Modern Automotive Performance
Modern Automotive Performance

MAPerformance's 2010 Shootout Saga

Posted on 24 August 2010

Thursday August 12th, 2010

Trying to field two race cars for an event like the DSM shootout can be explained in just one word, nightmare. Earlier in the week a damper failure took out the crankshaft and flexplate adapter in the FDSM leading to the yet another engine overhaul just days before the event. To make matters worse the Evo was still suffering from drivetrain gremlins that were preventing us from shifting under load and high RPM. We had tried replacing the shifter and the under hood cable brackets to no avail, so Shep recommended replacing the shifter base on top of the transmission in a last ditch effort. Not only did replacing the shifter base not fix the shifting issues, the Billet 76mm PTE turbocharger decided to suck in and consume a vacuum line during the test drive completely destroying the compressor wheel! Needless to say we aren't the type to go down without a fight and we quickly realized that Precision Turbo is in Indiana just a few miles off the interstate we would be taking to Ohio and Shep Racing is only about 90 miles southeast of Norwalk. Shortly after that realization the decision was made to stop by both facilities in a last ditch effort to rectify these issues and make a pass on Sunday.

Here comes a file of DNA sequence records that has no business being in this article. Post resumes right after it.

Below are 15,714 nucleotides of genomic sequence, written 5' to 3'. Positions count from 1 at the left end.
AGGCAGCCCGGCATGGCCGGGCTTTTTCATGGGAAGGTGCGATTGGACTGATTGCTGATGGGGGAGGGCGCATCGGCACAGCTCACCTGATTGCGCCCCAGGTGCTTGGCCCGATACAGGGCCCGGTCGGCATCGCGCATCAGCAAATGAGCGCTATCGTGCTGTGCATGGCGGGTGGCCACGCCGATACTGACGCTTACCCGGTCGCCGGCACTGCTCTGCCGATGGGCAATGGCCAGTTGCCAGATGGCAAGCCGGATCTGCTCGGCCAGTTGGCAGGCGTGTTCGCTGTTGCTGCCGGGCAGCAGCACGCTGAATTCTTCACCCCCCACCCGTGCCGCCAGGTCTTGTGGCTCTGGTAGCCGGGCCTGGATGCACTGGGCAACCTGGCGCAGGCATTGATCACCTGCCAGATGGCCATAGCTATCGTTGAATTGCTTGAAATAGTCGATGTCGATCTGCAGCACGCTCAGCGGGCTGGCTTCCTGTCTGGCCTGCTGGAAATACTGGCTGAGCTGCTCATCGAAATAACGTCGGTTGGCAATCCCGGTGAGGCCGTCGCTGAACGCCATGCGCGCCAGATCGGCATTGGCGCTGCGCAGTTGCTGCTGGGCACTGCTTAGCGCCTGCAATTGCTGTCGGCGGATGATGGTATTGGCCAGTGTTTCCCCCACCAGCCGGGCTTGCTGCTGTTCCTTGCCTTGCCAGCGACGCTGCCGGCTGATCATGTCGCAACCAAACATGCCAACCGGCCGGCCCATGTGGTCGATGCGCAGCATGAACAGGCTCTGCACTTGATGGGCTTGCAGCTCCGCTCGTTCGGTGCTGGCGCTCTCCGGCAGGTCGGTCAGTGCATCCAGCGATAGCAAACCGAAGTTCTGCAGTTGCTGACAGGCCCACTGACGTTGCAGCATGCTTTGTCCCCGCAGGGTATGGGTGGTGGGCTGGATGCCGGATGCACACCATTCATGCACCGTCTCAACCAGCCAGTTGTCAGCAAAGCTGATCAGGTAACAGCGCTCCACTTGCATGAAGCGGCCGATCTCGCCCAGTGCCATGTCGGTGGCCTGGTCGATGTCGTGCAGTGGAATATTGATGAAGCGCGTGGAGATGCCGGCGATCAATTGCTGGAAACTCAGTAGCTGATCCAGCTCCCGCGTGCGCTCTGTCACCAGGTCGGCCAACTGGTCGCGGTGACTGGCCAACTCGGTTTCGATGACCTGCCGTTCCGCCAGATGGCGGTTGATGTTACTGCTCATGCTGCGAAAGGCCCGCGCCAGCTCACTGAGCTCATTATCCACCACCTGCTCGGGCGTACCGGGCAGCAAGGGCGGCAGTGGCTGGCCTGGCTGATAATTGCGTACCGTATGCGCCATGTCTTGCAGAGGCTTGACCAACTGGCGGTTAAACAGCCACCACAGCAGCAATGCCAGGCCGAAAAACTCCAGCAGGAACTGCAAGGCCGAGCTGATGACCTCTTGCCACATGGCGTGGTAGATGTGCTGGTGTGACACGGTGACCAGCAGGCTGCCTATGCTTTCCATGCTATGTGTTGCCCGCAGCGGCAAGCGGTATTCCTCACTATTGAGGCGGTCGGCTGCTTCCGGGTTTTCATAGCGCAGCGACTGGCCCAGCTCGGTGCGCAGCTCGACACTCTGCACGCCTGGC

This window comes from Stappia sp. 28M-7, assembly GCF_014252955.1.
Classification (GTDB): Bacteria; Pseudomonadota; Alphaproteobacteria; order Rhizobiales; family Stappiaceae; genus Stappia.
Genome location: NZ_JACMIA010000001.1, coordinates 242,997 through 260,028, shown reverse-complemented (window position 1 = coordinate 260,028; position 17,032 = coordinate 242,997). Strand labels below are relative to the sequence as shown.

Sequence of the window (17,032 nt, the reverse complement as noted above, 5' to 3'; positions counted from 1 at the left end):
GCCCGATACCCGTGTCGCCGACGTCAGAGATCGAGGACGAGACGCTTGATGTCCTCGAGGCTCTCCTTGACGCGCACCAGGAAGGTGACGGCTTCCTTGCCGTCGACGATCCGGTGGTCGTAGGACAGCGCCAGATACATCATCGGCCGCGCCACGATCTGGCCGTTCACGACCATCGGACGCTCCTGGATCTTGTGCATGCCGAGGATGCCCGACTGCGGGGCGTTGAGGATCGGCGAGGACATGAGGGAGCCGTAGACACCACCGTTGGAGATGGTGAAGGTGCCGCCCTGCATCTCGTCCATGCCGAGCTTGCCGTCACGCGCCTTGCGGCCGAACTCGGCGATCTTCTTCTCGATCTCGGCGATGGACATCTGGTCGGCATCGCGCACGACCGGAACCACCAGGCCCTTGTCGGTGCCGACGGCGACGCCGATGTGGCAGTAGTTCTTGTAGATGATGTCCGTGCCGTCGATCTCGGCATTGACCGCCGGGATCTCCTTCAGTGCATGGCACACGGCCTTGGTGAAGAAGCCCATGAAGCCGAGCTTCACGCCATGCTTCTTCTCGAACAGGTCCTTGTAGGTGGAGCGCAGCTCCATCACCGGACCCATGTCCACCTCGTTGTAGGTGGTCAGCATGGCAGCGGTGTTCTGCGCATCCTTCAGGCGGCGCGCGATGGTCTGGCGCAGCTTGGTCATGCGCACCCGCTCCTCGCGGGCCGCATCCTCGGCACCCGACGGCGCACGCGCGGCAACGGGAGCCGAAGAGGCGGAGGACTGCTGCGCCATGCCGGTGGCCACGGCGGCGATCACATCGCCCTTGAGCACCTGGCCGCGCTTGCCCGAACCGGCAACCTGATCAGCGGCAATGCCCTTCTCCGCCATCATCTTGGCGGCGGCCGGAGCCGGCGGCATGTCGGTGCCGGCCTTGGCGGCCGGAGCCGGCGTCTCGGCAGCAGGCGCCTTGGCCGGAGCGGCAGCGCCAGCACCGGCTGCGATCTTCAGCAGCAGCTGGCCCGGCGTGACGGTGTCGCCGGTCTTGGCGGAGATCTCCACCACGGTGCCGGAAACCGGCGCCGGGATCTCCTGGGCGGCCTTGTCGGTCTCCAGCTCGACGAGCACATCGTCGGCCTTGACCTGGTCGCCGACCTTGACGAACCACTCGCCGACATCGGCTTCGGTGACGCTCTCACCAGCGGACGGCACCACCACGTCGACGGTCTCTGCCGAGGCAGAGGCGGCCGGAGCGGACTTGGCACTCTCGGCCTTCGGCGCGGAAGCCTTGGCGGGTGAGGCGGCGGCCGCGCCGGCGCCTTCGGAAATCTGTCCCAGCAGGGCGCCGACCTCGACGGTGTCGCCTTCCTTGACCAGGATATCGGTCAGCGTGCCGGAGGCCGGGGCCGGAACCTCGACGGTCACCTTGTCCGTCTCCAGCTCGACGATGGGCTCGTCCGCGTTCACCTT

Friday August 13th, 2010